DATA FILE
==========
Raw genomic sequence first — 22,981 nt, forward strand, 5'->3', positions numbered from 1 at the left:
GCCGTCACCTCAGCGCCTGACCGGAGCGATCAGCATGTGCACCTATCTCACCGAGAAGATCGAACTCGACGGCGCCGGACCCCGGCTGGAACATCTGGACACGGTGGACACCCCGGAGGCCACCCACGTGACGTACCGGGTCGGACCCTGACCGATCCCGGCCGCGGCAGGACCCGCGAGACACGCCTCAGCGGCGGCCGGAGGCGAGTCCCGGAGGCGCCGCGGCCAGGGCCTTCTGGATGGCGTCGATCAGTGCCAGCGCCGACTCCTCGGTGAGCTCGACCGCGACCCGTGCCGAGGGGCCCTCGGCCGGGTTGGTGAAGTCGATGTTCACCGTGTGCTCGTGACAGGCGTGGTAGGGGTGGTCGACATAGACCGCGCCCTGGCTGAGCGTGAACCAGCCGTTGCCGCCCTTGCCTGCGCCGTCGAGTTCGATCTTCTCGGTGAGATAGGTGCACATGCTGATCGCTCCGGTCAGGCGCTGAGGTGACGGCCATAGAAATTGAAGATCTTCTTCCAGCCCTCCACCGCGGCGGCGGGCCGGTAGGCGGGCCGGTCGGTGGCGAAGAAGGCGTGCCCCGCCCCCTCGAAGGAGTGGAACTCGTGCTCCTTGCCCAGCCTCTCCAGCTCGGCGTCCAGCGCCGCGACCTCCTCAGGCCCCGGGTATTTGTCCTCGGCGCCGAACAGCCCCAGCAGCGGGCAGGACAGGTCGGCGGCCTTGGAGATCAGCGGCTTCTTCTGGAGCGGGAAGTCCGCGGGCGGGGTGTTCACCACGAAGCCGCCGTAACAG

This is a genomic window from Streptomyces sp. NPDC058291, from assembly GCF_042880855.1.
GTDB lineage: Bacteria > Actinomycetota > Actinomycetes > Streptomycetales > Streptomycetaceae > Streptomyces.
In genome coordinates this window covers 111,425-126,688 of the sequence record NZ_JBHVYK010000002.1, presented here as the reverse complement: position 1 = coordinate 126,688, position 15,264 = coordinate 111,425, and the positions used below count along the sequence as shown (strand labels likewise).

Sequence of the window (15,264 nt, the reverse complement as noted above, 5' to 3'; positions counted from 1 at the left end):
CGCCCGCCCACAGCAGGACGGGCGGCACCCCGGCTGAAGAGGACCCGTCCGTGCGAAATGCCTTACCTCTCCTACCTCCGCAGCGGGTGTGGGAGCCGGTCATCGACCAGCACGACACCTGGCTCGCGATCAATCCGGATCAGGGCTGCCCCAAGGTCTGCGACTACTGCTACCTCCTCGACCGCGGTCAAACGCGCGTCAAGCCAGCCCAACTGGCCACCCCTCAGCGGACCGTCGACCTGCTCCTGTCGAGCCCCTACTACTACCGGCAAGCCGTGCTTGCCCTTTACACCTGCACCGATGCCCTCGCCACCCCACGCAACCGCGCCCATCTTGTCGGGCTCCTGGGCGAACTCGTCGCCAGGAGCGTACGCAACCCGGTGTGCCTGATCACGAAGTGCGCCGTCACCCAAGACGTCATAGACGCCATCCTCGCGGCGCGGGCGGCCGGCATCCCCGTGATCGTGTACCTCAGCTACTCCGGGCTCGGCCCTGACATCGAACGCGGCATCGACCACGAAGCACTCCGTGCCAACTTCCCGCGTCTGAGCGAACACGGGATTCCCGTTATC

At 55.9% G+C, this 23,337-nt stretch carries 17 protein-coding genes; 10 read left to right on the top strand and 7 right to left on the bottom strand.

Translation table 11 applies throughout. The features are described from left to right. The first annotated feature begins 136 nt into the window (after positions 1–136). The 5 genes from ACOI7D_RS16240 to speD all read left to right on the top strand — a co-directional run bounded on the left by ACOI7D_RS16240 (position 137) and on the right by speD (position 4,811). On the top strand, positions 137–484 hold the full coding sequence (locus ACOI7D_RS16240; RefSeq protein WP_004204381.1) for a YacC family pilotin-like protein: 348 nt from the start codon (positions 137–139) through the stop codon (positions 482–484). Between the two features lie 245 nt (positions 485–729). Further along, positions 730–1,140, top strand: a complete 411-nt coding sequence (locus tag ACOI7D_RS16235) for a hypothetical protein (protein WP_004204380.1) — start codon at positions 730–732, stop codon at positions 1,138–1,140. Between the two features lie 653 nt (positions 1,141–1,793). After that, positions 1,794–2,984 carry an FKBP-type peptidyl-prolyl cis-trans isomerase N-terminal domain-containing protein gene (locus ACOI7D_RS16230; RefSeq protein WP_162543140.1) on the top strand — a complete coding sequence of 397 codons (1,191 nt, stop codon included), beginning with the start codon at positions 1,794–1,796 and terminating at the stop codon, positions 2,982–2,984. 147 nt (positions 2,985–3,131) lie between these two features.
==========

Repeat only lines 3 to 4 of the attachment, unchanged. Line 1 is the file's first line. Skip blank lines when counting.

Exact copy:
This is a genomic window from Streptomyces sp. NPDC058291, from assembly GCF_042880855.1.
GTDB lineage: Bacteria > Actinomycetota > Actinomycetes > Streptomycetales > Streptomycetaceae > Streptomyces.